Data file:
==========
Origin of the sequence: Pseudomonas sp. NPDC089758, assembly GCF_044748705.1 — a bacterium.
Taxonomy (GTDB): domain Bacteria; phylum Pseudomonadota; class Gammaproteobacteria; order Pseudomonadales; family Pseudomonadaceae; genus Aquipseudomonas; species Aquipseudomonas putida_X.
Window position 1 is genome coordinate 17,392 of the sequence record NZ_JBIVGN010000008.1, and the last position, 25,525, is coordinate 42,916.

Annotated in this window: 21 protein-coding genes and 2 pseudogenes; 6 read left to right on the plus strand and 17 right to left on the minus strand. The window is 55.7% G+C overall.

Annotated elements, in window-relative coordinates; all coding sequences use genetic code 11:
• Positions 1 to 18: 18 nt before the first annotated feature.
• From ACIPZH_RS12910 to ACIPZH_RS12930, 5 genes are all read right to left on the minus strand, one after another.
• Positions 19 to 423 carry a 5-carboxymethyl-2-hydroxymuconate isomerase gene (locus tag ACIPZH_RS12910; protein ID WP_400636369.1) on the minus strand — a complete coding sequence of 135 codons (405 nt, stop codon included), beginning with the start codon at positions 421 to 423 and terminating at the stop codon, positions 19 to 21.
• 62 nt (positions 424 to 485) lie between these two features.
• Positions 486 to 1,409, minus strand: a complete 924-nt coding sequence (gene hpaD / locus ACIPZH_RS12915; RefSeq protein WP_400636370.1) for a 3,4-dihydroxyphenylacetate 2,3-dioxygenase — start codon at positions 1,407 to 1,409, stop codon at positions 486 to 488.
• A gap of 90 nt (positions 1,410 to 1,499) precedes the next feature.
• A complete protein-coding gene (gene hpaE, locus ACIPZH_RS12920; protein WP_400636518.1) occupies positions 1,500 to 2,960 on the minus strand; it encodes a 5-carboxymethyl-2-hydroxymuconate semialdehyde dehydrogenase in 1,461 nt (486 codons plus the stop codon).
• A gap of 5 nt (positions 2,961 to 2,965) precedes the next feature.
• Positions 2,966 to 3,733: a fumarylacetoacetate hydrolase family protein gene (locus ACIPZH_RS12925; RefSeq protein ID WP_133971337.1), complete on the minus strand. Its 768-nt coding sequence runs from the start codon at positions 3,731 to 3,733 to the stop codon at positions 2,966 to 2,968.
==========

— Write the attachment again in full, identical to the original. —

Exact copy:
Origin of the sequence: Pseudomonas sp. NPDC089758, assembly GCF_044748705.1 — a bacterium.
Taxonomy (GTDB): domain Bacteria; phylum Pseudomonadota; class Gammaproteobacteria; order Pseudomonadales; family Pseudomonadaceae; genus Aquipseudomonas; species Aquipseudomonas putida_X.
Window position 1 is genome coordinate 17,392 of the sequence record NZ_JBIVGN010000008.1, and the last position, 25,525, is coordinate 42,916.

Annotated in this window: 21 protein-coding genes and 2 pseudogenes; 6 read left to right on the plus strand and 17 right to left on the minus strand. The window is 55.7% G+C overall.

Annotated elements, in window-relative coordinates; all coding sequences use genetic code 11:
• Positions 1 to 18: 18 nt before the first annotated feature.
• From ACIPZH_RS12910 to ACIPZH_RS12930, 5 genes are all read right to left on the minus strand, one after another.
• Positions 19 to 423 carry a 5-carboxymethyl-2-hydroxymuconate isomerase gene (locus tag ACIPZH_RS12910; protein ID WP_400636369.1) on the minus strand — a complete coding sequence of 135 codons (405 nt, stop codon included), beginning with the start codon at positions 421 to 423 and terminating at the stop codon, positions 19 to 21.
• 62 nt (positions 424 to 485) lie between these two features.
• Positions 486 to 1,409, minus strand: a complete 924-nt coding sequence (gene hpaD / locus ACIPZH_RS12915; RefSeq protein WP_400636370.1) for a 3,4-dihydroxyphenylacetate 2,3-dioxygenase — start codon at positions 1,407 to 1,409, stop codon at positions 486 to 488.
• A gap of 90 nt (positions 1,410 to 1,499) precedes the next feature.
• A complete protein-coding gene (gene hpaE, locus ACIPZH_RS12920; protein WP_400636518.1) occupies positions 1,500 to 2,960 on the minus strand; it encodes a 5-carboxymethyl-2-hydroxymuconate semialdehyde dehydrogenase in 1,461 nt (486 codons plus the stop codon).
• A gap of 5 nt (positions 2,961 to 2,965) precedes the next feature.
• Positions 2,966 to 3,733: a fumarylacetoacetate hydrolase family protein gene (locus ACIPZH_RS12925; RefSeq protein ID WP_133971337.1), complete on the minus strand. Its 768-nt coding sequence runs from the start codon at positions 3,731 to 3,733 to the stop codon at positions 2,966 to 2,968.